“Ask your students this question:
What would you do if someone gave you a hundred dollars?
If you’re doing this with teenagers, make the amount a thousand dollars.
Ask them to write down their answers so that you can discuss them.
Here are some questions to guide that conversation:
- Did you decide to use the money all for yourself or did you use any of the money for someone else?
- Did you decide to save any of the money?
- Would you spend it on things you need or things you want?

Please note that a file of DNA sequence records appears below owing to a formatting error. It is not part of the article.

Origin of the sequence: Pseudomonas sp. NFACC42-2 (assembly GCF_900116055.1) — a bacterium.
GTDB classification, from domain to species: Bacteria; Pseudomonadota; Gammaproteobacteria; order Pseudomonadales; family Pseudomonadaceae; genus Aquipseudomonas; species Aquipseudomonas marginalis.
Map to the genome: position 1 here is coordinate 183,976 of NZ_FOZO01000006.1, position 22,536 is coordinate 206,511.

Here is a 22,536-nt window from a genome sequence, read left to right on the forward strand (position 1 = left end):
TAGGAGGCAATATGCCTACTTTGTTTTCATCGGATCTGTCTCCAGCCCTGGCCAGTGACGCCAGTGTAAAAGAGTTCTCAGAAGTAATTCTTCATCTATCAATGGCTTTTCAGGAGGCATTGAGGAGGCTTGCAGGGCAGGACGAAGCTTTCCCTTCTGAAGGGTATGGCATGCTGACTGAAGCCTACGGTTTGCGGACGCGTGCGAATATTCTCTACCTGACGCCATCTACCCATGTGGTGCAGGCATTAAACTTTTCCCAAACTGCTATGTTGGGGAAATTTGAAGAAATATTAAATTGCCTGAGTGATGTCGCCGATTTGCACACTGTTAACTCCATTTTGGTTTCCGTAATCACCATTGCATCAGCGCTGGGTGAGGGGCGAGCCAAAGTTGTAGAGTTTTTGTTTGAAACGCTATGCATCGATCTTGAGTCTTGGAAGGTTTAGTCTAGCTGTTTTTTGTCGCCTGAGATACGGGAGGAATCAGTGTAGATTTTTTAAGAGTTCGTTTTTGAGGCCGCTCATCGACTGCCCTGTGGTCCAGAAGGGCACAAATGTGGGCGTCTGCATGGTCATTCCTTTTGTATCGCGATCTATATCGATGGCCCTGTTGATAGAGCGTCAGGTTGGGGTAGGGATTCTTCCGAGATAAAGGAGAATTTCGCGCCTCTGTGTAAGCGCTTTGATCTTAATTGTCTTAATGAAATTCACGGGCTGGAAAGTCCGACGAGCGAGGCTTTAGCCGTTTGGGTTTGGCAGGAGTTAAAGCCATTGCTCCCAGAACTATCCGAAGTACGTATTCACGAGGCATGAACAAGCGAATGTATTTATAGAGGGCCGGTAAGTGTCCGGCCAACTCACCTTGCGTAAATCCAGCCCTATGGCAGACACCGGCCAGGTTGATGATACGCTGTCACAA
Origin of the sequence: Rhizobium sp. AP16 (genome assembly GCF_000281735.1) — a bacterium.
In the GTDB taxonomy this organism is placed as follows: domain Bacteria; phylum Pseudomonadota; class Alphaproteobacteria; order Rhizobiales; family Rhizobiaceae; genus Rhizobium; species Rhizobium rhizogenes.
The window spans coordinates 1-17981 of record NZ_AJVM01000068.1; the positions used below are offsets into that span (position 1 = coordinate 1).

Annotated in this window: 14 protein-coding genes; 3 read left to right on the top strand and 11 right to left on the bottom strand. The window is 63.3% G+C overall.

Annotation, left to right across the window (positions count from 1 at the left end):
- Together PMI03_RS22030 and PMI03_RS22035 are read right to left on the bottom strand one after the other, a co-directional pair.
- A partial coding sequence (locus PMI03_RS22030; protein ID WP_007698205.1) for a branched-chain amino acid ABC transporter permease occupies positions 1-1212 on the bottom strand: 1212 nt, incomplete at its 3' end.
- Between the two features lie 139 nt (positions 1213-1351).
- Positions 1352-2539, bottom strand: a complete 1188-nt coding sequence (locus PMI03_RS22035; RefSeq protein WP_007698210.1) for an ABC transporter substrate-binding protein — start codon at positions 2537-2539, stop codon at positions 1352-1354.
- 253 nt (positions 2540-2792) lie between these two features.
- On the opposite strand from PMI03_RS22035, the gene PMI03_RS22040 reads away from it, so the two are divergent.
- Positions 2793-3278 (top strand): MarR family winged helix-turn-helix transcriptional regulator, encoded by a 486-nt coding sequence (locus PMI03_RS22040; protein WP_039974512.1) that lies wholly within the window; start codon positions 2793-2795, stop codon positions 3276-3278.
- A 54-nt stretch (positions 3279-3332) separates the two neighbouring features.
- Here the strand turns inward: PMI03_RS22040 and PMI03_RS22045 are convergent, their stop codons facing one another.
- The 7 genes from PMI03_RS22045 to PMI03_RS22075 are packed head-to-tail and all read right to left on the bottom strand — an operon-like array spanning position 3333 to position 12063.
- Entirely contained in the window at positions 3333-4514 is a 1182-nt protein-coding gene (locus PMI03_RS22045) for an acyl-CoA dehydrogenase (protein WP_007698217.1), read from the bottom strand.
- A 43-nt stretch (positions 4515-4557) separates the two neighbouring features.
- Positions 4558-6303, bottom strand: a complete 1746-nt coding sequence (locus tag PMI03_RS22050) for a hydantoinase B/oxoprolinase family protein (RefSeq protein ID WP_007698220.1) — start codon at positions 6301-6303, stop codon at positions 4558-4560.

- Was the imaginary amount enough or did you find yourself wanting more?”
The above activity was taken from the book “No: Why Kids of All Ages Need to Hear it” by David Walsh, PhD.
In this book, Walsh highlights the “save, spend, share” methodology that Nathan Dungan suggests. They believe that by giving our kids the opportunity to share we are providing them a “potent antidote to the cultural messages that promote a ‘me first’ attitude.”
This book was quite an interesting read and although it was aimed at parents, I think teachers can get a lot out of it too.
As always, if you have a teaching tip you would like to share, don’t hesitate to contact me or leave a comment below. Teachers helping teachers is what this is all about.